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Visiting Yellowstone In Autumn

Summertime tends to be the most popular time of year for Yellowstone visitation, but what about Yellowstone in autumn?

September generally marks the beginning of autumn for Yellowstone; it’s when places begin closing, either until next summer rolls around or in the interim between autumn and winter. Interestingly, it’s also one of the most popular months for Yellowstone visitation. July may reign as Yellowstone’s most popular month, but after August and June, September shines, outpacing even May, which has the de facto opening day for Yellowstone’s summer season, Memorial Day.

Indeed, September (and to a lesser extent, October) alone handily exceeds the winter season in terms of people visiting. But why? After all, by the end of September, nearly every restaurant and lodging facility is closed. Both the Beartooth Pass and Dunraven Pass close by mid-October. And by November, every facility is closed, and nearly every road save the North and Northeast Entrance roads.

It could be September visitation is just coming off the highs of July and August, but perhaps there is something special about Yellowstone in autumn? In fact there almost certainly is something special.

Many changes are apparent in Yellowstone in autumn. As the long days begin to wane and the temperature drops, Yellowstone National Park edges into fall colors and wildlife such as bighorn sheep and mountain goats start their move to different elevations around the Park or outside, in the Greater Yellowstone Area. Hibernating animals, such as bears, start preparing for winter. Other animals, like elk, go into rut, so give them extra space if you’re out in the backcountry.

In fall, the whole Park seems to be in flux, changing state like Yellowstone’s myriad geysers and hot springs.

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A Quick Guide To Yellowstone in Autumn

When visiting the Park in September or October, it’s important to pack smartly. Although it can get rather chilly in the evening, it’s also likely (especially in early September) for temperatures to still hit the 60s and even lower 70s, especially when you factor in heat from the sun. So while you don’t need to pack a Winter Warrior getup, you should consider layering for optimal adaptability. Pack a cozy sweater or sweatshirt, as well as a sunhat or baseball cap and rain gear—just in case!

You should also pay close attention to Yellowstone’s opening and closing dates. Certain areas of the park close sooner than others, either in part or as a whole. Tower-Roosevelt, for instance, is completely closed by September 17, while most of Mammoth persists into October. Even into autumn, most campgrounds remain open, some (like Slough Creek) persisting into October and one (Lewis Lake) persisting to November 1!

As always, when driving in Yellowstone, it’s important to keep an eye out for wildlife, both for your pleasure and your safety. Bison trotting on or near the road, for instance, should be given wide berth.

Seven Things To Do On An Autumn Yellowstone Visit

Relax on the Old Faithful Inn balcony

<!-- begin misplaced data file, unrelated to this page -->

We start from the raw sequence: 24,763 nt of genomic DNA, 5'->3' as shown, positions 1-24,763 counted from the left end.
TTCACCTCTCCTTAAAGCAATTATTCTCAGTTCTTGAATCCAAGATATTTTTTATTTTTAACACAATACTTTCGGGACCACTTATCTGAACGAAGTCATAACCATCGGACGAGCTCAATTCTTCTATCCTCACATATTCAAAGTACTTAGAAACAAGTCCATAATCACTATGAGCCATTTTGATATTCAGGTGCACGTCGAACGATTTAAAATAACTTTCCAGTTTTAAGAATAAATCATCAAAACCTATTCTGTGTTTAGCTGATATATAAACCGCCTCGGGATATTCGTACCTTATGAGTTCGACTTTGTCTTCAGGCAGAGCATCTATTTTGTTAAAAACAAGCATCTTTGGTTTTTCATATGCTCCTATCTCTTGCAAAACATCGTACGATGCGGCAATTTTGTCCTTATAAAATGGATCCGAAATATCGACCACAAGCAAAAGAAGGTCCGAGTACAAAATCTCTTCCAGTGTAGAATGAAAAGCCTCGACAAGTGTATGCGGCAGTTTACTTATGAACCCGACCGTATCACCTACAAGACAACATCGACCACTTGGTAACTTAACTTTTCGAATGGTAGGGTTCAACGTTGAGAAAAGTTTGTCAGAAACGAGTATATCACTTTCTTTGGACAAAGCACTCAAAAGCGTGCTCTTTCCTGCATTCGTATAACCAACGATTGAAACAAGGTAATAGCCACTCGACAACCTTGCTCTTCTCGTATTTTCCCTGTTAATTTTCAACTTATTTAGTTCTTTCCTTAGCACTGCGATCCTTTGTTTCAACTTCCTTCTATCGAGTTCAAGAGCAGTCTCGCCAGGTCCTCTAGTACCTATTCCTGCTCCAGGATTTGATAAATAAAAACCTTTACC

Nothing says “relaxing” like an evening spent on the Old Faithful Inn balcony—with a cup of coffee, a bottle of beer, a glass of wine, or a pour of whiskey—waiting for Old Faithful to erupt or enjoying the open air of Yellowstone National Park. Obviously, you wouldn’t want to stay out here long when the temperature start approaching freezing, but especially in early autumn, the balcony is a refreshing place to be.

Stroll around the West Thumb Geyser Basin

West Thumb Geyser Basin is a perfectly autumnal basin. It’s placid, with many quietly bubbling hot springs and picturesque features like Fishing Cone and the appropriately named Abyss Pool.

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Drive around Grand Teton National Park

Yellowstone’s gorgeous cousin to the south, Grand Teton is a heartily recommended destination for visitors coming to Yellowstone in autumn, especially for fans of fall colors. Grand Teton’s numerous stands of quaking aspen (pictured above with Mount Moran) take on the color of fire and resemble groves of perennially burning candles.

In addition, you can still stay and dine in Grand Teton in autumn, as their autumn schedule, for the most part, persists into late September and October. The Jackson Lake Lodge restaurants, for instance, don’t close until October 8 at 11 a.m.

Drive through the Hayden/Lamar Valleys

The Hayden/Lamar Valleys are a hub for Yellowstone wildlife and show some of the most dramatic autumnal changes in the Park.

Sip coffee or cocoa in the Mammoth Hot Springs Map Room

The Map Room is one of the best spaces in Yellowstone National Park’s lodging facilities. The woodwork is fascinating and the room itself is spacious, with windows looking out onto the Mammoth Hot Springs complex. It’s also a prime place to watch elk graze on the lawn.

See Yellowstone Lake

You can do this several ways. You can enjoy a view of the Lake and shoreline from the Lake Lodge porch. Or you can make a trek out to the Lake General Store; be careful though as there’s a steep slope just outside the Store. Otherwise, consider taking a drive along the shoreline up to Steamboat Point or down toward West Thumb and Grant Village.

See the Mammoth Terraces

As recently as this summer, the Mammoth Terraces have been undergoing dramatic changes. The Terraces are still a delight for visitors and should take top priority on a Yellowstone in autumn itinerary, especially toward October as the rest of the Park starts to shut down until next summer.

About Sean Reichard

Sean Reichard is the editor of Yellowstone Insider and author of Yellowstone Insider For Families 2017.

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